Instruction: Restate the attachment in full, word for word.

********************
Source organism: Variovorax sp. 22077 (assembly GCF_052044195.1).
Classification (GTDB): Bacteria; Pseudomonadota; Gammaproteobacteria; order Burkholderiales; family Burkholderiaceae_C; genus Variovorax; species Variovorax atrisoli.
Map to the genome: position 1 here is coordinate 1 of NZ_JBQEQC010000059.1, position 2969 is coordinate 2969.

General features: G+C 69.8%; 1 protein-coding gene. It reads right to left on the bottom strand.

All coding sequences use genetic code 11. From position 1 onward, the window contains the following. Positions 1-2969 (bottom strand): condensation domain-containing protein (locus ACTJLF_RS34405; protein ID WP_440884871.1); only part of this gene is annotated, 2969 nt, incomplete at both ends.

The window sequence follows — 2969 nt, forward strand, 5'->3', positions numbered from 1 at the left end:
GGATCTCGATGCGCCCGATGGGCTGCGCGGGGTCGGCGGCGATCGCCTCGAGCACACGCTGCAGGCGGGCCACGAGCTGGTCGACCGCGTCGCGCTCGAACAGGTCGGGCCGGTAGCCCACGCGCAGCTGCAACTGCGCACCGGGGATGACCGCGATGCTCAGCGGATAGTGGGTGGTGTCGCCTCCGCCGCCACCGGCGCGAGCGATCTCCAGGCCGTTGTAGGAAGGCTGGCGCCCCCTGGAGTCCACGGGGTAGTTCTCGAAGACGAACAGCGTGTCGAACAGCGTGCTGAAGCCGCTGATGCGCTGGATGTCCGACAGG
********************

Source organism: Variovorax sp. 22077 (assembly GCF_052044195.1).
Classification (GTDB): Bacteria; Pseudomonadota; Gammaproteobacteria; order Burkholderiales; family Burkholderiaceae_C; genus Variovorax; species Variovorax atrisoli.
Map to the genome: position 1 here is coordinate 1 of NZ_JBQEQC010000059.1, position 2969 is coordinate 2969.

General features: G+C 69.8%; 1 protein-coding gene. It reads right to left on the bottom strand.

All coding sequences use genetic code 11. From position 1 onward, the window contains the following. Positions 1-2969 (bottom strand): condensation domain-containing protein (locus ACTJLF_RS34405; protein ID WP_440884871.1); only part of this gene is annotated, 2969 nt, incomplete at both ends.

The window sequence follows — 2969 nt, forward strand, 5'->3', positions numbered from 1 at the left end:
GGATCTCGATGCGCCCGATGGGCTGCGCGGGGTCGGCGGCGATCGCCTCGAGCACACGCTGCAGGCGGGCCACGAGCTGGTCGACCGCGTCGCGCTCGAACAGGTCGGGCCGGTAGCCCACGCGCAGCTGCAACTGCGCACCGGGGATGACCGCGATGCTCAGCGGATAGTGGGTGGTGTCGCCTCCGCCGCCACCGGCGCGAGCGATCTCCAGGCCGTTGTAGGAAGGCTGGCGCCCCCTGGAGTCCACGGGGTAGTTCTCGAAGACGAACAGCGTGTCGAACAGCGTGCTGAAGCCGCTGATGCGCTGGATGTCCGACAGG